Although the PIE Act was initially created to govern the issue of land invasions and squatters in urban areas, it has been expanded to include ordinary tenants who often abuse the law.
In South Africa, the issue of illegal occupation and evictions is a thorny one. The roots of the issue can be traced back to the Apartheid era when legislation systematically barred the black majority from formal access to land and housing in urban areas. Many people were arbitrarily uprooted and pushed off land or out of the dwellings they occupied and many homes were simply demolished.
Following the formal abolition of apartheid in 1994, a number of new laws came into effect including the Prevention of Illegal Eviction from and Unlawful Occupation of Land Act 19 of 1998 (PIE). The Act specifically aims to give effect to section 26 of the Constitution which reads: “No one may be evicted from their homes or have their homes demolished without an order of court made after considering all the relevant circumstances. No legislation may permit arbitrary evictions.”
Although the PIE Act was initially created with a view to governing the issue of land invasions and squatters in urban areas, the ambit of the Act has since been widened to include ordinary tenants and home loan defaulters. As ‘unlawful occupiers’ such people now enjoy the extensive protection afforded by the Act. While laudable in many respects, Leon Loock of Smith Van Der Watt Attorneys says the law is often abused by tenants.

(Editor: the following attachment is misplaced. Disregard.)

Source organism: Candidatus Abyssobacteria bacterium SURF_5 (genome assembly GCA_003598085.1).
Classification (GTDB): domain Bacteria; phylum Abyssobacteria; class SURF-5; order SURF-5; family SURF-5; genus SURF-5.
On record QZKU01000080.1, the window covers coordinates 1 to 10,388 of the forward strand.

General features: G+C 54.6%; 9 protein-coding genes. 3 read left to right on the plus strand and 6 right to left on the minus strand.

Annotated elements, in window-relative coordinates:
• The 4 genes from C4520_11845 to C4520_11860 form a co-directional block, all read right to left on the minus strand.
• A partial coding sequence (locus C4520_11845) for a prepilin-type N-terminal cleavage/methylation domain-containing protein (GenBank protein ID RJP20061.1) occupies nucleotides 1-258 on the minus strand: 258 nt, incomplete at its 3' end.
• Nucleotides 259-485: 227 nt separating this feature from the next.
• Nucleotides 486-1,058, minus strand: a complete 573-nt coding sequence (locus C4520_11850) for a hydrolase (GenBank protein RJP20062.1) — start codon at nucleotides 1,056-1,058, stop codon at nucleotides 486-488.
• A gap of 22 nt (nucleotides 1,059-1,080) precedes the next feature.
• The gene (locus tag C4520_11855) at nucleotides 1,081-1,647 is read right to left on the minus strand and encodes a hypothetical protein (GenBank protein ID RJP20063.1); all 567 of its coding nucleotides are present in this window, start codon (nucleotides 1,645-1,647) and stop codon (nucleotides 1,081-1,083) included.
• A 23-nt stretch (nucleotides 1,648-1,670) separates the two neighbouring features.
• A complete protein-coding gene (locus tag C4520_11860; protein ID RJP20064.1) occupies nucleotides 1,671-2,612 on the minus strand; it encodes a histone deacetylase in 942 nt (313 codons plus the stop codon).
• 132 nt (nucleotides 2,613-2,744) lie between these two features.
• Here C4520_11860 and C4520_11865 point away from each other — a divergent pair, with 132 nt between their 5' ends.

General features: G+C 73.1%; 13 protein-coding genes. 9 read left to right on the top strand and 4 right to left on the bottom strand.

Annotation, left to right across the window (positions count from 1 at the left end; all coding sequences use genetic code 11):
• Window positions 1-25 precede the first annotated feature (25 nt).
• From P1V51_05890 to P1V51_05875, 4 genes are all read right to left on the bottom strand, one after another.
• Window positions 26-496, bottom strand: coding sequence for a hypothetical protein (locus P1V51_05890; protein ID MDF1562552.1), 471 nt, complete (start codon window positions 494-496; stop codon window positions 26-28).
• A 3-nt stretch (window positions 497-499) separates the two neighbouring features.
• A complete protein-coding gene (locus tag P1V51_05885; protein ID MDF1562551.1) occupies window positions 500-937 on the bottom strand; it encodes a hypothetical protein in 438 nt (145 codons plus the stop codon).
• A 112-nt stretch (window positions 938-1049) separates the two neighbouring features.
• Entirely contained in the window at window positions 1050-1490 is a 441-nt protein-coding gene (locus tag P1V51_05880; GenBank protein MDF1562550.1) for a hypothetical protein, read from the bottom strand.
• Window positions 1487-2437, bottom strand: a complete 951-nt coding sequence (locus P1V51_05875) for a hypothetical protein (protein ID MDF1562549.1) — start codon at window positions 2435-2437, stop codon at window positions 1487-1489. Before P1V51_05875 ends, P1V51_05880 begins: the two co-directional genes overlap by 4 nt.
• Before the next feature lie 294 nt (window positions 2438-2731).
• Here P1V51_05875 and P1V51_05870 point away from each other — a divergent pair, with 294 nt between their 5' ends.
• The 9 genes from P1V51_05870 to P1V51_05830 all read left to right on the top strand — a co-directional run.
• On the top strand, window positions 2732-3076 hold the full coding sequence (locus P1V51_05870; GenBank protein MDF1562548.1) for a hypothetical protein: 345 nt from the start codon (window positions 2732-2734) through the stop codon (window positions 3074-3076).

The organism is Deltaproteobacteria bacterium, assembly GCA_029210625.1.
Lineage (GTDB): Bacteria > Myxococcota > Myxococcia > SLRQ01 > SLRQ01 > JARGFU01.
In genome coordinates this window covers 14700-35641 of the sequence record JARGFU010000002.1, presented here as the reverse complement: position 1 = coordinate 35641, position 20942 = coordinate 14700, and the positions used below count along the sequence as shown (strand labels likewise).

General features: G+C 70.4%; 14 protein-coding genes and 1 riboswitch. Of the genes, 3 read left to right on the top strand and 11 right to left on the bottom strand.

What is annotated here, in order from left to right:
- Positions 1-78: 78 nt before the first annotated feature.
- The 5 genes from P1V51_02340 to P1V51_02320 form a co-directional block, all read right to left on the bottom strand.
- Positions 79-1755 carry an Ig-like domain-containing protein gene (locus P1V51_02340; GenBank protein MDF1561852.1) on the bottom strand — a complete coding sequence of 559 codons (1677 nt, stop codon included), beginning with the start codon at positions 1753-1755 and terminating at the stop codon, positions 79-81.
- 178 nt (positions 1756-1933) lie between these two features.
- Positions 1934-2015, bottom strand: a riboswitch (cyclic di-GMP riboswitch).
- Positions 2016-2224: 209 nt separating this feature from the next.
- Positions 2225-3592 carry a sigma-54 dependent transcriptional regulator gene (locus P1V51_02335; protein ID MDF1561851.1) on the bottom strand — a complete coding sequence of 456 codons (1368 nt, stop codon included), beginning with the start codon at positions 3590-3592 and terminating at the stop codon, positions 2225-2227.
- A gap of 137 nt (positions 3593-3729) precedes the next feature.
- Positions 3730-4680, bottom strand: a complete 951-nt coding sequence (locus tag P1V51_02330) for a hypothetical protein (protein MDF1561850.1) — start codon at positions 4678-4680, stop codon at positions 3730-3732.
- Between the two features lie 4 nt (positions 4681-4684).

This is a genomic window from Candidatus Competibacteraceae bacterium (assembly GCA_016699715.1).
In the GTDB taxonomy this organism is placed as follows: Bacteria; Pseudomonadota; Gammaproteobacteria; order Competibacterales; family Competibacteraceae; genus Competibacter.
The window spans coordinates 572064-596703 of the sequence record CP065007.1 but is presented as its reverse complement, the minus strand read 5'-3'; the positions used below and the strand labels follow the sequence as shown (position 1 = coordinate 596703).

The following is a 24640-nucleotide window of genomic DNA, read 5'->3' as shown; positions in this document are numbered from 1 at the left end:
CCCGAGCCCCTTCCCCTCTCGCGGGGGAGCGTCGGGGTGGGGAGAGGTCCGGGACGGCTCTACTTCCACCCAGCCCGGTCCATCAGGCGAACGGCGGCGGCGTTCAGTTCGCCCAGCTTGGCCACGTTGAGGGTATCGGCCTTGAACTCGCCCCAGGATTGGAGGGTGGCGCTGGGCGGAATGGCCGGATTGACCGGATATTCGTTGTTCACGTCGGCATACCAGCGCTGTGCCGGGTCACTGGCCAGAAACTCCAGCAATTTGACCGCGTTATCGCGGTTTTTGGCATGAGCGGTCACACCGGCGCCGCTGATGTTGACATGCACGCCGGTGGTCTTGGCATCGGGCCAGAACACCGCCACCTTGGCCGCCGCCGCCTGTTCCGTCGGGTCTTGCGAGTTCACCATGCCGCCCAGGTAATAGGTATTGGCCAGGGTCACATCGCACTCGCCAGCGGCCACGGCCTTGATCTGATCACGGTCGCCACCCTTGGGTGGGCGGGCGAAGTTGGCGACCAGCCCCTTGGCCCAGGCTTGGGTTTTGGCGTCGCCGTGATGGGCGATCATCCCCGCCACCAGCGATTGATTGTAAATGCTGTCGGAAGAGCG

As things stand the law tends to favour tenants. Tenants know this and try to use the Act to their advantage even when they are quite obviously at fault
Notes Loock: “As things stand the law tends to favour tenants. Tenants know this and try to use the Act to their advantage even when they are quite obviously at fault. Consequently, even when a landlord has reasonable grounds to evict a tenant and follows all of the proper procedures it can take up to a year, if not longer to evict a tenant. The landlord is ultimately left severely out of pocket due to unpaid rent and utility bills and legal fees which while technically recoverable from the tenant, usually doesn’t occur as the tenant is financially impaired.
“Given the current state of affairs, landlords are justifiably extremely wary of leasing out their properties to tenants and many have taken to charging excessive deposits in a bid to offset the potential risks and costs. What’s more is that the buy-to-let market has taken a knock because such properties are deemed risky. Such a situation is particularly lamentable in a country where there is a severe housing shortage.
“Although there is obviously a need for laws that protect tenants and their rights, landlords also have a right to be protected. Proposals and discussions which seek to free private residential landlords and banks (in the case of repossessed properties) from the full rigours of the PIE Act have been put forward but changes have yet to be implemented. Clearly the Act needs to be revisited in order to provide a more balanced scenario for landlords who at the end of the day are taking all the risks and stand to lose the most.”
Know the facts:
• The first step to take when a tenant is in breach of a lease agreement is to ensure that the tenant is served notice to rectify the breach
• If the breach is not rectified the landlord can cancel the lease agreement and start the legal eviction process
• The tenant must be notified of impending action and must be given at least 14 days notice for a court hearing
• A notice must also be sent to the municipality which will have to provide alternative accommodation if necessary
• The court will assess whether or not the person is an unlawful occupier and whether the landlord has reasonable grounds for eviction
• Unopposed and depending on the facts the eviction process costs between R3000 and R5000 on average
• Opposed, eviction matters can cost up to R20 000 or more
• Legal fees usually have to be paid to the attorney upfront
• Evicting a tenant without a proper court order is a criminal offence